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Looking for Penn State Football Leadership? It's Here, in 17 Different Places

by on April 18, 2013 10:10 PM

Where’s the leadership coming from for the 2013 Nittany Lions, now that Mauti, Zordich, McGloin, Hill, et al are gone?

It’s already there, their coach says. It just doesn’t look the same.

And how could it? The senior class in 2012 was 31 deep and included several fifth-year players. That leadership was lightning in a bottle, really, caught in the midst of a tremendous thunderstorm when Penn State needed it most.

“We had great leaders last year,” said head coach Bill O’Brien, whose Nittany Lions went 8-4 in 2012. “And for the situation we were in last year, we needed those leaders. For a new coaching staff, it was fantastic to have those 31 seniors.”

Even though NCAA sanctions prevented a complete restocking of the shelves, Penn State’s roster still boasts more than 90 players. O’Brien will need every last one of them, on and off the field, this coming season.

“Just because those guys are gone doesn’t mean we’re depleted in the leadership category,” O’Brien said last week. “We feel really good about those guys who are back for us now. It’s a little bit different type of leadership going – it’s older guys, it’s medium – juniors and sophomores – guys, and it’s younger guys, who we think are going to be leaders too.”

That 2013 leadership, though, will look different than Mauti and Zordich standing in front of dozens of TV cameras last July. Or McGloin tossing the ball at his center’s head. Or…well, let’s show you. In 2013, Penn State’s leadership shows up this way:

1. Genius John Urschel shows he’s an Everyman with a wicked sense of humor.

2. DaQuan Jones shows film to his understudies.

3. Zach Zwinak shows 1,000 yards doesn’t mean a dadgum thing, saying the other day, “I work just as hard as I always have, try to compete against other guys at my position. Nothing has really changed.”

4. Adrian Amos and Allen Robinson show, via text, that teammates must show up for offseason passing sessions.

5. Eric Shrive shows how to put supporters’ money -- $70,000 he personally raised, and counting – where a worthy charity’s mouth is, as president of Penn State’s Uplifting Athletes Chapter and the 2013 winner of the national Uplifting Athletes Rare Disease Champion.

6. Glenn Carson and Mike Hull show, in tandem, that tackling the Linebacker U legacy can be done, even when following two future NFLers.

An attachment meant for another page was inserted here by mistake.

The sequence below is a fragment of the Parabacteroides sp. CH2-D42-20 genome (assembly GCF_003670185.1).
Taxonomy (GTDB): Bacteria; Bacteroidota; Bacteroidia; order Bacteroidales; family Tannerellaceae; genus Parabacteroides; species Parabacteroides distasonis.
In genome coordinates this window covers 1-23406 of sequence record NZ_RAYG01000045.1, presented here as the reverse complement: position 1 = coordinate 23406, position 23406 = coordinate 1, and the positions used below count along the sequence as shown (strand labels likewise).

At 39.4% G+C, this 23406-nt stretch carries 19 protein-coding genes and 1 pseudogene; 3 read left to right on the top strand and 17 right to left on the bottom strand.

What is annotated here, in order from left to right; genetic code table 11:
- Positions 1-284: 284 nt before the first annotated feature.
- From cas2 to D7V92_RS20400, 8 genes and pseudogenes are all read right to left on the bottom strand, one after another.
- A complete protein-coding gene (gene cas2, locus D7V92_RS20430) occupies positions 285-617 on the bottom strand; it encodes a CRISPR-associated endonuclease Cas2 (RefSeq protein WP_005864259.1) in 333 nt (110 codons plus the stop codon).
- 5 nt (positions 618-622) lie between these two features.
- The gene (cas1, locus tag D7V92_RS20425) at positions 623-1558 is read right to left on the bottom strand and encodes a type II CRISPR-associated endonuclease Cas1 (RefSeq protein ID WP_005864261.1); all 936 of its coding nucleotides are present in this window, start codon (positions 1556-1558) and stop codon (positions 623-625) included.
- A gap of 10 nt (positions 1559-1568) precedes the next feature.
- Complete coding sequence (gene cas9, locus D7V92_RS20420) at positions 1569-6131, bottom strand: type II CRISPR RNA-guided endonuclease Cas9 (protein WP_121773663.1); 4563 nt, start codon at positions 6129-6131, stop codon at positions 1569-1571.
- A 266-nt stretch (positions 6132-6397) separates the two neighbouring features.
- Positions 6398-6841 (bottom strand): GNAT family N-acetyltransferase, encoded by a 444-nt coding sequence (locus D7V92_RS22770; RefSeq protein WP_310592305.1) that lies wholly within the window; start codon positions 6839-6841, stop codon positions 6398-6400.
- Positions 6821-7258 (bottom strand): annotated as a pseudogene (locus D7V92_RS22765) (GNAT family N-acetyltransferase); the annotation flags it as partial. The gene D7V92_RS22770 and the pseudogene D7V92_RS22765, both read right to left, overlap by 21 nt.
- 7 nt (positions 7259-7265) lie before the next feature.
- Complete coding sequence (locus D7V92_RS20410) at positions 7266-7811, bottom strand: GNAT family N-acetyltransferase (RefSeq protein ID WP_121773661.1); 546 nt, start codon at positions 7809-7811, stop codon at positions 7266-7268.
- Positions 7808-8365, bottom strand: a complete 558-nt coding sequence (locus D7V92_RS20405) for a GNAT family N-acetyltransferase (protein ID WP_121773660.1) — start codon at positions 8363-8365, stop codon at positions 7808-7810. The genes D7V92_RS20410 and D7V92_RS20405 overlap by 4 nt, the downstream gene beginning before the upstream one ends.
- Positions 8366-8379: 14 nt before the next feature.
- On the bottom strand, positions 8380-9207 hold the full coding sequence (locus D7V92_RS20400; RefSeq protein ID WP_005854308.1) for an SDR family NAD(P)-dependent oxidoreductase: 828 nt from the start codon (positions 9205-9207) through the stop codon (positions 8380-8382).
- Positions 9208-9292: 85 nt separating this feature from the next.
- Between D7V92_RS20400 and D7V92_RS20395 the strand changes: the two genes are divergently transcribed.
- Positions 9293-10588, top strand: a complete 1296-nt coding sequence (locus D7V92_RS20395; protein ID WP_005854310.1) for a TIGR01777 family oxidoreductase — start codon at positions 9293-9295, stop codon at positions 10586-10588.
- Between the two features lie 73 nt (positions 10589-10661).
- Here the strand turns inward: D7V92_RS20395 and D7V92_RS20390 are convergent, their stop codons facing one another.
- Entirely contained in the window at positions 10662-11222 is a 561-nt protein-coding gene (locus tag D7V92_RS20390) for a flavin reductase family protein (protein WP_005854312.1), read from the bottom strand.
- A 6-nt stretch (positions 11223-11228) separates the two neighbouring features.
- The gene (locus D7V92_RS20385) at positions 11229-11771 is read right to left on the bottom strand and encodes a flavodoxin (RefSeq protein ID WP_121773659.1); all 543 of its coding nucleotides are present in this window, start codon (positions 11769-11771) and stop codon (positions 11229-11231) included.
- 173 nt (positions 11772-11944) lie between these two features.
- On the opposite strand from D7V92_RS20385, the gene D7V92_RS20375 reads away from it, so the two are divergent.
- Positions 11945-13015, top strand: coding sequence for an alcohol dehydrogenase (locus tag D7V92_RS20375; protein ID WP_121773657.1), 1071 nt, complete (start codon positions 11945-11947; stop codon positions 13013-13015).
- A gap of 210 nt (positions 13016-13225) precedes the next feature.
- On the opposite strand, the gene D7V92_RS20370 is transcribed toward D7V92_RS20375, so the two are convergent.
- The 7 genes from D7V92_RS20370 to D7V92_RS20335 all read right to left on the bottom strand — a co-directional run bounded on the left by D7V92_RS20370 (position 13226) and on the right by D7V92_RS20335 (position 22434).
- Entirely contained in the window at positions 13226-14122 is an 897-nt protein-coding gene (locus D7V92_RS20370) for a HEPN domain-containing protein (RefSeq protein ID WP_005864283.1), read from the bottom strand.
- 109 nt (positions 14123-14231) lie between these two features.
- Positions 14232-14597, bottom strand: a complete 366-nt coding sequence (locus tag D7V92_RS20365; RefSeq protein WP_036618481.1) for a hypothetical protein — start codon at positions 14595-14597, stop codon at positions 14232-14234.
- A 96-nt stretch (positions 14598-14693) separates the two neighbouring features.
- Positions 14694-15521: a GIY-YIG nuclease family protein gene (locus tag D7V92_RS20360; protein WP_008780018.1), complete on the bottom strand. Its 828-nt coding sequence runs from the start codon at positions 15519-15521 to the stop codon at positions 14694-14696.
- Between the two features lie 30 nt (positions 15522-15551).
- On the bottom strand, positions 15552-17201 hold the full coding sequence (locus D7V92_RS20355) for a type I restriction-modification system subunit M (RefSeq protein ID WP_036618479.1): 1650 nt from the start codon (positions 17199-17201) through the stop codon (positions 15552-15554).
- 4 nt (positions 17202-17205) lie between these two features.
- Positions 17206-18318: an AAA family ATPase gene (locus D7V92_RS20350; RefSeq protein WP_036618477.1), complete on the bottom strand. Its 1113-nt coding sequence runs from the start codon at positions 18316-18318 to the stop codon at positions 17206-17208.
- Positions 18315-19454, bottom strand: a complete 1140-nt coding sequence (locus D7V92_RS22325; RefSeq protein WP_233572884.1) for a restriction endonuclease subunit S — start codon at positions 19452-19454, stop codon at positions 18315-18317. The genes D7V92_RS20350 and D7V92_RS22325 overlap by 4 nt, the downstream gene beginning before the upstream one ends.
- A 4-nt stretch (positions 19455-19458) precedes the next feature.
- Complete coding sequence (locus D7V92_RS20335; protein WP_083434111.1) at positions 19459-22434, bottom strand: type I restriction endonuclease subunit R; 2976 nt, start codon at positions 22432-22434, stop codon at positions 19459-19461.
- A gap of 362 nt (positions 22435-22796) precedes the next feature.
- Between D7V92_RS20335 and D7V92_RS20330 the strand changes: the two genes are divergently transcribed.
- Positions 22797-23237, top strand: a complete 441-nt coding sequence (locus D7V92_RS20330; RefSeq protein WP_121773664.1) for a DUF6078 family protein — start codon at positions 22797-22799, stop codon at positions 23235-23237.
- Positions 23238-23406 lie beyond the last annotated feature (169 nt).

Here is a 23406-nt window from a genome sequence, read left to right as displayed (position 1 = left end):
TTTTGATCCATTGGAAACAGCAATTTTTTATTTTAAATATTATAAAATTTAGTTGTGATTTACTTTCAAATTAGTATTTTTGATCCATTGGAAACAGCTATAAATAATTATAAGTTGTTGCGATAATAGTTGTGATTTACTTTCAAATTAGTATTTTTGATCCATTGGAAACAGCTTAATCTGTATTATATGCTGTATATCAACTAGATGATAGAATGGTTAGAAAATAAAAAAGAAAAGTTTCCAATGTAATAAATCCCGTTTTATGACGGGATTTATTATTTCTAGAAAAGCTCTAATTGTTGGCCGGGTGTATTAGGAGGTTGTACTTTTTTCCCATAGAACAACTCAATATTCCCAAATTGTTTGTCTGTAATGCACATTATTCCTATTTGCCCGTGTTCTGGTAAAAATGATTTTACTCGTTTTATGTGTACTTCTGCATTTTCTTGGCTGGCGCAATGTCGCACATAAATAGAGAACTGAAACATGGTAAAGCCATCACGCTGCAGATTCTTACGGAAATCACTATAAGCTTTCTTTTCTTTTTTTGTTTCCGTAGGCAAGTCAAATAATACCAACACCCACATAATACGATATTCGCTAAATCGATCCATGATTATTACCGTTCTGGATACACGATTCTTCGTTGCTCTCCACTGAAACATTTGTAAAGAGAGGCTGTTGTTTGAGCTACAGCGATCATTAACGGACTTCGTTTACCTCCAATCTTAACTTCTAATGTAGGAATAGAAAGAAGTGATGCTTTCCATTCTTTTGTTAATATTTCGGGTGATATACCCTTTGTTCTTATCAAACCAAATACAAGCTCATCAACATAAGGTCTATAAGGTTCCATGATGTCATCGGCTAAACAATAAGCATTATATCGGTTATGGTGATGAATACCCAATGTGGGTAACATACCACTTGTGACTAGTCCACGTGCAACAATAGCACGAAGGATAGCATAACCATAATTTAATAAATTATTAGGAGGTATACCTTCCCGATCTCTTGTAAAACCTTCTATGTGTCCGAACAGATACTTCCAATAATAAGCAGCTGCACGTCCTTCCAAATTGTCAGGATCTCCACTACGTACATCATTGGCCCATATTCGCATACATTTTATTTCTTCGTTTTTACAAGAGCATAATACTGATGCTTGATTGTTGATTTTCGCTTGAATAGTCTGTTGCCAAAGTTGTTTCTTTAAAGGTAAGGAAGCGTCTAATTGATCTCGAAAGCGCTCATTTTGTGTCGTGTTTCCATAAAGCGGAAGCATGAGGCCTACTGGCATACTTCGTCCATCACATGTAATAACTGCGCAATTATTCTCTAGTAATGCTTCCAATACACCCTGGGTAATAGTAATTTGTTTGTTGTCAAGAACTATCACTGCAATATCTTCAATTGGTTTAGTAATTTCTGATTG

7. Garry Gilliam shows loyalty by asking for a sixth year.

8. Malcolm Willis shows underclassman in the secondary the primary way – the way he’s learned firsthand as he heads into his fifth season -- to use their eyes, their feet and their guile.

9. A-Rob shows off a new body, 11 pounds heavier – all muscle.

10. Ty Howle shows he’s on the team no matter what, from beginning (verbally committed March 2008) to end (starting center 2013), and everything -- long snapper, 3.59 GPA, torn pec – in-between.

11. Amos shows he’s versatile and will play anywhere – safety, corner and, says Willis, “you could probably have him play linebacker if you had to.”

12. Kyle Carter shows he’s serious by winning the offseason Rehab Award after missing the final game of 2012 with torn wrist ligaments.

13. Early enrollees Richy Anderson, Adam Breneman, D.J. Crook, Anthony Smith and Jordan Smith show they’re ready to contribute immediately.

14. Tyler Ferguson shows there are no hard feelings, it’s all Jake Waters under the bridge, by leaving California for University Park in the middle of winter.

15. Gilliam, Nate Cadogan, Malik Golden and Trevor Williams show flexibility by switching – and with the latter two, maybe switching back – sides of the ball.

16. Nyeem Wartman shows confidence -- after suffering a knee injury in the second game of his career last season – by vocally coming back to land a starting slot at linebacker.

17. Dozens of players show their understanding of civic responsibility by visiting an Altoona VA hospital, hosting several Make-A-Wish families and performing at THON – all in the same weekend.

That’s all well and good. Even good-hearted.

But the toughest part?

Showing it on the football field, starting at noon on Saturday in Beaver Stadium during the Blue-White Game.

 

Recent Columns:

Countdown to the Blue-White Game: Does Anyone Care About the Score?

O'Brien's Quarterback Decision: The Long Road Ahead

The Parallel Universes of Penn State Football



Mike Poorman has covered Penn State football since 1979. He is a senior lecturer in Penn State's College of Communications and teaches a pair of classes in the John Curley Center for Sports Journalism: “Sports Writing” and “Introduction to the Sports Industry.” He created and taught for several years the Center’s course on “Joe Paterno, Communications and The Media.” Follow him on Twitter at http://twitter.com/PSUPoorman. His views and opinions do not necessarily reflect those of Penn State University.
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